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Thank you so much for such an informed response. A copy of that has already been saved to the ship's computer, it's a pity Onan couldn't explain there own product range in such a straight forward and succinct manner.
The generator burnt out the stator and had to be rebuilt in August last year, since then the Kubota engine never ran smoothly and often shut down indicating an over heating problem. Our laser thermometer always proved it wrong and we simply restarted it and it would run for between twenty minutes and four hours the shut itself down as overheating
and I couldn't source the problem, it was never overheated.
This time the engine stopped dead during normal running while using the washing machine.
Strangely there was no code light, so I was stuck to diagnose the problem, therefore I started from scratch.
First up only 10.65 volts at the starter which proved to be the earth strap from the starter relay to the tray, it looked fine yet when I tugged it, it parted in my hand.
New strap and 12.3 volts up the line from the battery to the starter, yet still no warning code and the engine would not crank .
I employed the local highly recommended service company who are not Onan agents they sent two technicians neither of whom could get it to crank and walked away.
So I went right back to basics again, air, fuel, power, during these checks I pushed the start switch really quickly three times in frustration, and up popped four flashes for over charging.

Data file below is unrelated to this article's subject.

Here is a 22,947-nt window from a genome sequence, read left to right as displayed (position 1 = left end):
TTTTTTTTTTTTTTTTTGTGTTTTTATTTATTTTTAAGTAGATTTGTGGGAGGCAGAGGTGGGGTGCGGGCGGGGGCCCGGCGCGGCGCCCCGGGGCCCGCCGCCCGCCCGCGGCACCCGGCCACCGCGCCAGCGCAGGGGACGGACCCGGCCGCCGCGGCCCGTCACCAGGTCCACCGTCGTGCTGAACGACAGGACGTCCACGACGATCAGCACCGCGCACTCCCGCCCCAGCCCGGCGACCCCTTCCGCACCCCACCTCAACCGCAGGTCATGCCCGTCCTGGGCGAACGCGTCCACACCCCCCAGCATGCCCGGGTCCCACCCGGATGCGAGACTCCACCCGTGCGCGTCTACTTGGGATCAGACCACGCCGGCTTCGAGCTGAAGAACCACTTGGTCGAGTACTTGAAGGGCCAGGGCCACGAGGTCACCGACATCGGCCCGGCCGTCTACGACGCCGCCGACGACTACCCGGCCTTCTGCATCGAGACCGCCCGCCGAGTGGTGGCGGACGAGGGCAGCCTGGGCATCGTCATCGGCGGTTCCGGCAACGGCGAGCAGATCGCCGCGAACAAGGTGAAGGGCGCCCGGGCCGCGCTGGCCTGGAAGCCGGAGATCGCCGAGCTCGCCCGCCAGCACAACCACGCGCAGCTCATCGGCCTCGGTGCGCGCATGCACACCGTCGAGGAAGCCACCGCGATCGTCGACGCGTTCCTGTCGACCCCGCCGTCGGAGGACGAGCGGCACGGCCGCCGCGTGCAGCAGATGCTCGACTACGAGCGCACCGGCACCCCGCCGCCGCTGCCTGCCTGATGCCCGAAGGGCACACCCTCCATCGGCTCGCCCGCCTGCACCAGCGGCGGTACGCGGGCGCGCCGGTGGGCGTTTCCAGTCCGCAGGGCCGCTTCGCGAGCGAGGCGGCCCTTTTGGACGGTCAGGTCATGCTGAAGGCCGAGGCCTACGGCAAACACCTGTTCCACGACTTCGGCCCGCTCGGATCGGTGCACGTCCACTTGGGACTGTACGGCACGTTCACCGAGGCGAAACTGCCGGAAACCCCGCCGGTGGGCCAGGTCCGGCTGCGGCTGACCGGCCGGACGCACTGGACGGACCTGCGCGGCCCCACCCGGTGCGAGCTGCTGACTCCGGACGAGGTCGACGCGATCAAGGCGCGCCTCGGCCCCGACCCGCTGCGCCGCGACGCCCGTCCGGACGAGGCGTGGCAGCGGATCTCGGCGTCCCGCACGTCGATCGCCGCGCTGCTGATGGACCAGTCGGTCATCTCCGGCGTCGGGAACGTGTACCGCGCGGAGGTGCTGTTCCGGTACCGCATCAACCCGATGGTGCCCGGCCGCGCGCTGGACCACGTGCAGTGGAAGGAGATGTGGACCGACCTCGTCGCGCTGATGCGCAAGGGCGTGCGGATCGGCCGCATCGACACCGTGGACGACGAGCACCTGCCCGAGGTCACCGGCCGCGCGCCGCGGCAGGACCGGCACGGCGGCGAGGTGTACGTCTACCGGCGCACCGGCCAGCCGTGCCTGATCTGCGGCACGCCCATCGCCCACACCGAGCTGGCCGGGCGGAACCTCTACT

So even further confused, I followed to the letter, the instructions and got half a crank which made me think there might be an airlock.
So I opened the bleed nut, put a diaper over it cranked some more but still no go. then I switched around the two
K3 AND K4 relays, no difference.
For no good reason I removed the K3 relay which powers the glow plugs, it cranked and started.
I let it run a while shut it down and restarted. Tried it the next morning and it wouldn't crank or start, repeated the process without bleeding and it started although it would not start from the galley switch.
When I left the boat in Mexico it was starting from both switches and running fine and I think that I probably have a problem with either a short in the glow plugs or the starter switch on the generator either or both occasionally drawing voltage away from the starter, certainly Bill's posting re. battery and cables would indicate that as a possibility.
The help line at Onan was worse that useless, never taking time to read my emails and suggesting all sorts of really stupid solutions.
I am now back in Ireland and still waiting for them to tell me who their marine agent is in Mexico.
When I return I intend to be well armed with replacement parts.